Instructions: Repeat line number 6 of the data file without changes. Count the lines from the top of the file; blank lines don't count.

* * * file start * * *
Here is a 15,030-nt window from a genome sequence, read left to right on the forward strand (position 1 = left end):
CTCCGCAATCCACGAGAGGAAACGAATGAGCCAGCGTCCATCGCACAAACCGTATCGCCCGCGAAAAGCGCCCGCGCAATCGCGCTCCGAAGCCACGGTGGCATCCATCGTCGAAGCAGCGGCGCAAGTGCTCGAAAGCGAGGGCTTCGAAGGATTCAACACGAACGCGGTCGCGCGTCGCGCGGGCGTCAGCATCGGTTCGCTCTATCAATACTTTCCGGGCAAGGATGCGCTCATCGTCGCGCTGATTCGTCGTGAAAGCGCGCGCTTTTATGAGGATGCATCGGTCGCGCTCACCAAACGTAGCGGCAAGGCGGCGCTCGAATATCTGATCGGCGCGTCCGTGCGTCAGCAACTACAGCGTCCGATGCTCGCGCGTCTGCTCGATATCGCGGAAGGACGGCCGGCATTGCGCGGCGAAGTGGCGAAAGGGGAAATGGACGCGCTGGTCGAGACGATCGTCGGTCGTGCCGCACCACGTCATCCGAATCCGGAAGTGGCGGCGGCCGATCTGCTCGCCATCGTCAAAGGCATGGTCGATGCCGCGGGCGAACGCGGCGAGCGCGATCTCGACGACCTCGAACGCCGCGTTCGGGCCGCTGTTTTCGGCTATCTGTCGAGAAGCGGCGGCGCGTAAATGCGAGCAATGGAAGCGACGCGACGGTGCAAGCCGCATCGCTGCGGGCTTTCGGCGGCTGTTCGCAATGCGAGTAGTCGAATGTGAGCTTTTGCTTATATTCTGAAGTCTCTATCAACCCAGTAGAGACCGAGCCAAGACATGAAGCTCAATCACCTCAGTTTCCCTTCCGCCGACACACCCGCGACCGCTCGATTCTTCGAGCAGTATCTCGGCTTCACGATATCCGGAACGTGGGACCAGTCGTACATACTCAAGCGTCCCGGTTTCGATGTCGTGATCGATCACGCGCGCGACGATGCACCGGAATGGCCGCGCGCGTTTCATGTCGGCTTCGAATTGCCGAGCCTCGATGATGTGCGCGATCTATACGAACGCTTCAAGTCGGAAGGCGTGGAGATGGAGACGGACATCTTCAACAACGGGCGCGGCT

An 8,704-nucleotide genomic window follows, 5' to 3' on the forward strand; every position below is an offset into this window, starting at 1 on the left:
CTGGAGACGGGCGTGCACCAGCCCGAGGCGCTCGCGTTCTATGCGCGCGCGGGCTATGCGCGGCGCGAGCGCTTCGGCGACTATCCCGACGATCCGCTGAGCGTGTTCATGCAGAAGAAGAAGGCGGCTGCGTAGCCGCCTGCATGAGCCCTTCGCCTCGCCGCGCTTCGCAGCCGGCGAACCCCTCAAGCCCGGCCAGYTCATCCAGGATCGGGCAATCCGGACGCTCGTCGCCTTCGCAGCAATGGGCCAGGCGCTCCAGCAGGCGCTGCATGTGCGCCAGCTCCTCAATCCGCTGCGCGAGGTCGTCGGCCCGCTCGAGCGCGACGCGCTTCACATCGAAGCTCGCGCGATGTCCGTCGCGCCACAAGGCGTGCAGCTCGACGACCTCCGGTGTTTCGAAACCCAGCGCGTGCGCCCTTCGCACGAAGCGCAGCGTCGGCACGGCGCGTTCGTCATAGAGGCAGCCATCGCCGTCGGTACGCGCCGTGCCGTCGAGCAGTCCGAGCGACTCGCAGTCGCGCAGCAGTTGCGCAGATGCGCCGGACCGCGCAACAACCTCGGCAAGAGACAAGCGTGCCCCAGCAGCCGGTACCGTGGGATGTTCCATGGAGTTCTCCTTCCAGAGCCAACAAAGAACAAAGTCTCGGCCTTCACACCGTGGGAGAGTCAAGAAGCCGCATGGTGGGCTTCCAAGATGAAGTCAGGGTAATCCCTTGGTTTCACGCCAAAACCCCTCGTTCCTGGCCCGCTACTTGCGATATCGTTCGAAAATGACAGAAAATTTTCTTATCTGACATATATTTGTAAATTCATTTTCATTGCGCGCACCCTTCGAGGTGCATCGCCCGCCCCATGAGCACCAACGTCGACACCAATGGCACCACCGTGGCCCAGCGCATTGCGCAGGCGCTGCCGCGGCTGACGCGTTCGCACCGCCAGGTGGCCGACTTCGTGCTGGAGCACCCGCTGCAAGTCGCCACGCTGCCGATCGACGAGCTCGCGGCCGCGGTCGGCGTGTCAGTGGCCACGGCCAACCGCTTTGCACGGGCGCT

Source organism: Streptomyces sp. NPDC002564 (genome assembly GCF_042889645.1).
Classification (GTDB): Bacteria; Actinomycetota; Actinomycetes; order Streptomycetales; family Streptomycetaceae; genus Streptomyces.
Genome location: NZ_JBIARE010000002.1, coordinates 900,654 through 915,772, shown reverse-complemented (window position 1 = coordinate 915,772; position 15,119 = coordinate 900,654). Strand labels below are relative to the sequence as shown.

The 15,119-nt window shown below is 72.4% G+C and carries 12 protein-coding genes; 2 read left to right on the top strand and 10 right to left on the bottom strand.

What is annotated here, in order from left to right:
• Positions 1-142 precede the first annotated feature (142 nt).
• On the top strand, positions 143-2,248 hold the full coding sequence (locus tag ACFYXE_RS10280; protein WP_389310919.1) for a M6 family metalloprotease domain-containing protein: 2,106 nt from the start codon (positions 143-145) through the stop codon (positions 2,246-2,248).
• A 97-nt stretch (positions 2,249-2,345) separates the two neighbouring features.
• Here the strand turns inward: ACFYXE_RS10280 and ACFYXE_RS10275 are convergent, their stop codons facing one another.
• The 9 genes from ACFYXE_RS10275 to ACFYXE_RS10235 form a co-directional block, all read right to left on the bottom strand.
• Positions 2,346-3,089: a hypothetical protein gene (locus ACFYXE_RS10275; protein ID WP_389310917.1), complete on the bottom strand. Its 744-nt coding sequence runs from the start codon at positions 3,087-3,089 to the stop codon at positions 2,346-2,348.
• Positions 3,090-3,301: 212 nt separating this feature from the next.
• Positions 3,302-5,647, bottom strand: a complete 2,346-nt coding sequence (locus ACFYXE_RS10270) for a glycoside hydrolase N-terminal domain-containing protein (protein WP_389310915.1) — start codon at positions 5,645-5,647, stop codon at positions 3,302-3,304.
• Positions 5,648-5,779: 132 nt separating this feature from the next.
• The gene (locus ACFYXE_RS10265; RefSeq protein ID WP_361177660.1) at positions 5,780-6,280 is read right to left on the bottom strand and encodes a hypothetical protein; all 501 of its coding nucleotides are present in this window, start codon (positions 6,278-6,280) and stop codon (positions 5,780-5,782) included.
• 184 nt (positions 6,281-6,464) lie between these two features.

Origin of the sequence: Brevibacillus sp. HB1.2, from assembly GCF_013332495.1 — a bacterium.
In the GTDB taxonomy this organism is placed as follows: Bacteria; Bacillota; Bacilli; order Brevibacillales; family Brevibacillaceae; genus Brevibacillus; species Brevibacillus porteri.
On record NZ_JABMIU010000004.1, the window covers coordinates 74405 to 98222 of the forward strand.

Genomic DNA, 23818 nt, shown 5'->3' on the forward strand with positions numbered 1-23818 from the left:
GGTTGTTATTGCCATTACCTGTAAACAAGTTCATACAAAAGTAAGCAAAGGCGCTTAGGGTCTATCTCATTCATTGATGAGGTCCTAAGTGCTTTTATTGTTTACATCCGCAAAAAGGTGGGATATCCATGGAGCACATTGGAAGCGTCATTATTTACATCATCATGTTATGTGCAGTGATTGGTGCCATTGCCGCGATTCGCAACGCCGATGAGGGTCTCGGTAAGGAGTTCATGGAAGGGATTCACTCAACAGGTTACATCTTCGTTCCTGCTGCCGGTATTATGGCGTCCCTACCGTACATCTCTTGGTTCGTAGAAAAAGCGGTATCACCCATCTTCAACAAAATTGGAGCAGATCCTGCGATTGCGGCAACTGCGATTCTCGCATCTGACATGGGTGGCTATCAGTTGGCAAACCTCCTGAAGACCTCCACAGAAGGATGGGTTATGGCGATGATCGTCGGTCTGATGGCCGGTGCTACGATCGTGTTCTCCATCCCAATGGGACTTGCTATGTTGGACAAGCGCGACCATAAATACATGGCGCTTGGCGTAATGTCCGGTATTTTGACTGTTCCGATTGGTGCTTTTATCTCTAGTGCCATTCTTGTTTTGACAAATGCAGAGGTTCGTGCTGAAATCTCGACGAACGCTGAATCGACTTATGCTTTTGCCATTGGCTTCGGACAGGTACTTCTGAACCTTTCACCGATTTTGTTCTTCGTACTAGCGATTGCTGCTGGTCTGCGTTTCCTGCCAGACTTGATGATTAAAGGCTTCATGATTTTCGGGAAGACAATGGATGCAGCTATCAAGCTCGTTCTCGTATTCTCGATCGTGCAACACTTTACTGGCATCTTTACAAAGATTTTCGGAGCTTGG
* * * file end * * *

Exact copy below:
Classification (GTDB): Bacteria; Actinomycetota; Actinomycetes; order Streptomycetales; family Streptomycetaceae; genus Streptomyces.